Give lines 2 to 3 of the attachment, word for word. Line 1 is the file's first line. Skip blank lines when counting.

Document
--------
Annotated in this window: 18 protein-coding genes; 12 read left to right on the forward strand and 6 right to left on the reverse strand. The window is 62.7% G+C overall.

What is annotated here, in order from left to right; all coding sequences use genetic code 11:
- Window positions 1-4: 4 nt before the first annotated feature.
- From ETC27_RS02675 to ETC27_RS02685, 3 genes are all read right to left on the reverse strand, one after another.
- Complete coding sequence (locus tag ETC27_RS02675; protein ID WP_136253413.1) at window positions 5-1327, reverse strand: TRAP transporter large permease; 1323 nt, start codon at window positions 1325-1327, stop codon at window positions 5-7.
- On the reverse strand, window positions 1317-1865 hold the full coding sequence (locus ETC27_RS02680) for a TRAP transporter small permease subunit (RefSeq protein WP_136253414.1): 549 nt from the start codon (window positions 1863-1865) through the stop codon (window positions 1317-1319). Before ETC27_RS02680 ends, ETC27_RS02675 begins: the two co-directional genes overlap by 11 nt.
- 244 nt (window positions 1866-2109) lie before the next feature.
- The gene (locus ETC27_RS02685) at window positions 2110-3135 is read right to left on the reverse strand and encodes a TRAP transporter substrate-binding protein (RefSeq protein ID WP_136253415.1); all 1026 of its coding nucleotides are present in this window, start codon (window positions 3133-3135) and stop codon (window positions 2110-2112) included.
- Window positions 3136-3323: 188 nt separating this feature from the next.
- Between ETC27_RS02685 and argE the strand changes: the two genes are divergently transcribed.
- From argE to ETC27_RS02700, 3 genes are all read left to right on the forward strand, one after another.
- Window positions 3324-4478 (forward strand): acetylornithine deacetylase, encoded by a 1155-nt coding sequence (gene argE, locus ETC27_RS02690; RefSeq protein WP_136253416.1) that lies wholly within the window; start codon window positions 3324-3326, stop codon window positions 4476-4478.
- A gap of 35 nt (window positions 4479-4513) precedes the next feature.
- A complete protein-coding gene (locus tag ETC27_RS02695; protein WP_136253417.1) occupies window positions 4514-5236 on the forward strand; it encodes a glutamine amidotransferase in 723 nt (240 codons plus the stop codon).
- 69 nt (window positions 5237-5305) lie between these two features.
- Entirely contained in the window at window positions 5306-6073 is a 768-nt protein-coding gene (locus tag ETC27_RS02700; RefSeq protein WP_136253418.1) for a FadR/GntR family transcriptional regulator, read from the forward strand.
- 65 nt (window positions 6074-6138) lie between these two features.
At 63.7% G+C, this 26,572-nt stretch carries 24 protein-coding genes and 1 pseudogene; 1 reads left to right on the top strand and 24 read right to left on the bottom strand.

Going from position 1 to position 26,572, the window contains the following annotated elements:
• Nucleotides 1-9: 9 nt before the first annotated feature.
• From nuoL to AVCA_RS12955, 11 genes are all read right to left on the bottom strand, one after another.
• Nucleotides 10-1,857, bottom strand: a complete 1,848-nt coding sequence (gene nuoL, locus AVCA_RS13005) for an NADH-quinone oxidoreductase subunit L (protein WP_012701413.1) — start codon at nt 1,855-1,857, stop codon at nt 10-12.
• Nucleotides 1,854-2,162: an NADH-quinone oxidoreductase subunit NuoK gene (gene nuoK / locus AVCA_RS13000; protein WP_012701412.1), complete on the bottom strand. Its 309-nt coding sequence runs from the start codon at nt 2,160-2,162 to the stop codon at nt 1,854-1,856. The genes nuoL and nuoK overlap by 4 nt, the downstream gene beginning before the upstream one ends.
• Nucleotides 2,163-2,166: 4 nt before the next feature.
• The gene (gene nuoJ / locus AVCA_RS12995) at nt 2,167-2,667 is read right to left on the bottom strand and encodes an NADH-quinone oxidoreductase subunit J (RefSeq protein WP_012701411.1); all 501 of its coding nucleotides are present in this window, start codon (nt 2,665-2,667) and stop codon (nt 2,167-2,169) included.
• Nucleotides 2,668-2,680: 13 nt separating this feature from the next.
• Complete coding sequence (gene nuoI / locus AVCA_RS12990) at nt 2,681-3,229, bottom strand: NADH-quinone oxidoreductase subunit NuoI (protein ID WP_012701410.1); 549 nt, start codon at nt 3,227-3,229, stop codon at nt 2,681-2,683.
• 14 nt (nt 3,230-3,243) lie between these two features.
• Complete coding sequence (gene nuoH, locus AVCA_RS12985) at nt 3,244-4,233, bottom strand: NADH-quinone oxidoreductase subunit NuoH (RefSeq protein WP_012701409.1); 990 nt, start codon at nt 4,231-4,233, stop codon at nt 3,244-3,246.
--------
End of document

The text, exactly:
What is annotated here, in order from left to right; all coding sequences use genetic code 11:
- Window positions 1-4: 4 nt before the first annotated feature.